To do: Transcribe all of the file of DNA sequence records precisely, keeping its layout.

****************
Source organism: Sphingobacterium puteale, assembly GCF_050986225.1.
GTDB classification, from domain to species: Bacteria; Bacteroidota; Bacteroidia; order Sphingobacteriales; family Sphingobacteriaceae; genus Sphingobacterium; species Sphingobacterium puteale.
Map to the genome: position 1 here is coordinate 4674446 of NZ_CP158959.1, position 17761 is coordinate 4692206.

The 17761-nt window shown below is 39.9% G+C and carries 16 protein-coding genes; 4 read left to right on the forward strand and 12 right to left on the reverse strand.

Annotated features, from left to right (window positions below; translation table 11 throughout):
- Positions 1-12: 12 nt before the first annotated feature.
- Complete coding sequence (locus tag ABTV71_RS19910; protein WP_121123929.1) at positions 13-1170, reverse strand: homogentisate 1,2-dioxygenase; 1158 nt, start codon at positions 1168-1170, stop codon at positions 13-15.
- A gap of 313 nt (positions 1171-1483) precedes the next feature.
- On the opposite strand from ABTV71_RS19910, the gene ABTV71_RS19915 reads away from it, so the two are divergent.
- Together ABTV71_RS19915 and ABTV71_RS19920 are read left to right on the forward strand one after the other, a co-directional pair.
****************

Source organism: Sphingobacterium puteale, assembly GCF_050986225.1.
GTDB classification, from domain to species: Bacteria; Bacteroidota; Bacteroidia; order Sphingobacteriales; family Sphingobacteriaceae; genus Sphingobacterium; species Sphingobacterium puteale.
Map to the genome: position 1 here is coordinate 4674446 of NZ_CP158959.1, position 17761 is coordinate 4692206.

The 17761-nt window shown below is 39.9% G+C and carries 16 protein-coding genes; 4 read left to right on the forward strand and 12 right to left on the reverse strand.

Annotated features, from left to right (window positions below; translation table 11 throughout):
- Positions 1-12: 12 nt before the first annotated feature.
- Complete coding sequence (locus tag ABTV71_RS19910; protein WP_121123929.1) at positions 13-1170, reverse strand: homogentisate 1,2-dioxygenase; 1158 nt, start codon at positions 1168-1170, stop codon at positions 13-15.
- A gap of 313 nt (positions 1171-1483) precedes the next feature.
- On the opposite strand from ABTV71_RS19910, the gene ABTV71_RS19915 reads away from it, so the two are divergent.
- Together ABTV71_RS19915 and ABTV71_RS19920 are read left to right on the forward strand one after the other, a co-directional pair.